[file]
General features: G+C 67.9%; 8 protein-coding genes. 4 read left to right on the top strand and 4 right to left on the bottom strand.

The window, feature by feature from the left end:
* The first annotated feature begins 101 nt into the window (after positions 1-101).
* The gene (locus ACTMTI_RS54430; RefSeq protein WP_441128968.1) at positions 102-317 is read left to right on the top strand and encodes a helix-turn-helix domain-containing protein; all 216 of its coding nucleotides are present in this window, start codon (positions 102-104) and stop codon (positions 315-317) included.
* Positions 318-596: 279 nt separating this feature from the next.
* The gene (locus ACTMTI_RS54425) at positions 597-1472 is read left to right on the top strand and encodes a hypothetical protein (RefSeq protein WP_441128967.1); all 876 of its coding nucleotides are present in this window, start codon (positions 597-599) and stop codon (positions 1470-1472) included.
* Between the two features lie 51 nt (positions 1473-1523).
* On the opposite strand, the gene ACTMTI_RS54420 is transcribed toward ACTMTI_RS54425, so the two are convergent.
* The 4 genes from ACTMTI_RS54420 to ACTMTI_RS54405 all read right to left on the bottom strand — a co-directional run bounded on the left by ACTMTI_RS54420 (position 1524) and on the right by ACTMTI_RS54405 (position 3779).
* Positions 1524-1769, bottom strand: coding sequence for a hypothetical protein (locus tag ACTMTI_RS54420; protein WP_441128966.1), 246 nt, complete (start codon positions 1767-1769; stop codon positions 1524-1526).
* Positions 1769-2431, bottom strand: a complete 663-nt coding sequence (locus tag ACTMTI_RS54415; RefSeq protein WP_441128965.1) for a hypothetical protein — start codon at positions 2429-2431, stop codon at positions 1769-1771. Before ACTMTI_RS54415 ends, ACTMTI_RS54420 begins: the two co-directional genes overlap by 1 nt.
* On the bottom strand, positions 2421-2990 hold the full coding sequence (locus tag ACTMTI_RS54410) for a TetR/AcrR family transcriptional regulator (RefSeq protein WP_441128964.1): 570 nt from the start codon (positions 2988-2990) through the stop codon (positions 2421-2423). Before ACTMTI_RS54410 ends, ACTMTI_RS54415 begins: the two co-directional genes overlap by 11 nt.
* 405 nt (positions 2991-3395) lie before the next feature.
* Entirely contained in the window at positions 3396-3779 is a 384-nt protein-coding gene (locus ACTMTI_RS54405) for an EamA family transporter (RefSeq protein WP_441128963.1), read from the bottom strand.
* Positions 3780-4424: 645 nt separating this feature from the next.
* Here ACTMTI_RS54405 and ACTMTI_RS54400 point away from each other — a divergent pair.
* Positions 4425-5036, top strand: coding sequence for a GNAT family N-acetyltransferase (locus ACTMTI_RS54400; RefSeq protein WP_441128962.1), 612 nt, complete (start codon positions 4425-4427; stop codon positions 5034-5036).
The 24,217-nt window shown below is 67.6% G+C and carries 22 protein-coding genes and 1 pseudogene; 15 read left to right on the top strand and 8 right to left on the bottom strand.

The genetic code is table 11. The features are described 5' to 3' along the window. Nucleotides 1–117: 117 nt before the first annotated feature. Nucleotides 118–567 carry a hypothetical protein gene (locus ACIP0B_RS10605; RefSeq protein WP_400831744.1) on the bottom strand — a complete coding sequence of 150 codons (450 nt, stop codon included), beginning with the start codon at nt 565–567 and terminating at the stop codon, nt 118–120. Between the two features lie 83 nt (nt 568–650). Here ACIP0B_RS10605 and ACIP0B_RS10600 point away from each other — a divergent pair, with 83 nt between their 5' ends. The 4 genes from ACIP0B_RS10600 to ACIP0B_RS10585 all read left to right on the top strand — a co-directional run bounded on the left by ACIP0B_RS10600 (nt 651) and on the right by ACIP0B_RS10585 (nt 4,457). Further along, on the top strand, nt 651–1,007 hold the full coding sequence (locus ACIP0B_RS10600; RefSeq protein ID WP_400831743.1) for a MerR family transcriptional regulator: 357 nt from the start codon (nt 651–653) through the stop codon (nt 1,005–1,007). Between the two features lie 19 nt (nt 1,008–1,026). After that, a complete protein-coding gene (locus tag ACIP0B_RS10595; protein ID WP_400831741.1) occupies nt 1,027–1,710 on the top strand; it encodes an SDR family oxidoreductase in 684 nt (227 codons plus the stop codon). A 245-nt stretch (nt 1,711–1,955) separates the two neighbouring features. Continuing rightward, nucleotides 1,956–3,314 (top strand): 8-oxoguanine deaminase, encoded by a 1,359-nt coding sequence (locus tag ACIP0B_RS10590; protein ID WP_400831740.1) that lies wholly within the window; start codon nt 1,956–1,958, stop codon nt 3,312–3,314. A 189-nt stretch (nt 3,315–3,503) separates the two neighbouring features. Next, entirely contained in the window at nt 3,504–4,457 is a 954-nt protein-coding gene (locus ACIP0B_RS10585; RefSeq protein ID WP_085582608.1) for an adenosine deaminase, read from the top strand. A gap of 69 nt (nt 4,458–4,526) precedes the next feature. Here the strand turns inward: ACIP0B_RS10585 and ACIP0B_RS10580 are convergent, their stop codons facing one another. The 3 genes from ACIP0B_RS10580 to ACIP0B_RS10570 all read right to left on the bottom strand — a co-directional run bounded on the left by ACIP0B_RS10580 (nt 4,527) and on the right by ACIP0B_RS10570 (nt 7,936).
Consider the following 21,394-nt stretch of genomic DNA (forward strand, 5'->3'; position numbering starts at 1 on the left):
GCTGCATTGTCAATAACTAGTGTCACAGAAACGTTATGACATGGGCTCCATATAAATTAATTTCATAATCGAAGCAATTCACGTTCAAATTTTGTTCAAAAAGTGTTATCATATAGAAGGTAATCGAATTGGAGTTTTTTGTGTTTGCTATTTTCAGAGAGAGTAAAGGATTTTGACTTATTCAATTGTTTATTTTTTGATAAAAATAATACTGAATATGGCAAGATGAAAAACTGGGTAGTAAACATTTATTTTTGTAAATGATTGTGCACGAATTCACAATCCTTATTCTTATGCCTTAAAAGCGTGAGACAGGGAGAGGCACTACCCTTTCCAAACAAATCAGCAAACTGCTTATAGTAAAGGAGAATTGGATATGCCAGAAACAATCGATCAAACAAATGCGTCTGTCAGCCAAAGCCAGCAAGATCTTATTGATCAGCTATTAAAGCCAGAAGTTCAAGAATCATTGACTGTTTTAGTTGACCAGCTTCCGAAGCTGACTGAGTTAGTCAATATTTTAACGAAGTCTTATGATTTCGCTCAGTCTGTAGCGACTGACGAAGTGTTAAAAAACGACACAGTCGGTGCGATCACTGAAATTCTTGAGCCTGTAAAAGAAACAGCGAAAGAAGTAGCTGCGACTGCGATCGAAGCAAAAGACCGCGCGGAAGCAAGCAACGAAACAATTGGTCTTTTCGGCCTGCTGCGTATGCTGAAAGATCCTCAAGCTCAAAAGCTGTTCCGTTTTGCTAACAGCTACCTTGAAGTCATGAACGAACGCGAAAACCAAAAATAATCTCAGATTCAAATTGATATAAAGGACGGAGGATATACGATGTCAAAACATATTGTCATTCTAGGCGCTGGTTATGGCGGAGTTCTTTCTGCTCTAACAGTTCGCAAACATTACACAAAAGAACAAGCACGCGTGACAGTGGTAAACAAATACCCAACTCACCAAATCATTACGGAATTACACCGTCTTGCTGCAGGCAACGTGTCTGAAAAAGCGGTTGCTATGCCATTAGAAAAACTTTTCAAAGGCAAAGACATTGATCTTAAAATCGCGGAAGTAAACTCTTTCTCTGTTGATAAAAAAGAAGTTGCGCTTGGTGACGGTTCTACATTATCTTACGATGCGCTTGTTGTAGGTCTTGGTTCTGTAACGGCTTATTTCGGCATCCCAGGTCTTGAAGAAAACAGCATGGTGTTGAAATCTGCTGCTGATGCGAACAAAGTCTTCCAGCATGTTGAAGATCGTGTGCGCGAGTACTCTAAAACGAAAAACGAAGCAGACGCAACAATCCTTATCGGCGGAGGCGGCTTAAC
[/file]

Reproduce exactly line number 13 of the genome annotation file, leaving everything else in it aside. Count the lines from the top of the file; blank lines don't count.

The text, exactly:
* 405 nt (positions 2991-3395) lie before the next feature.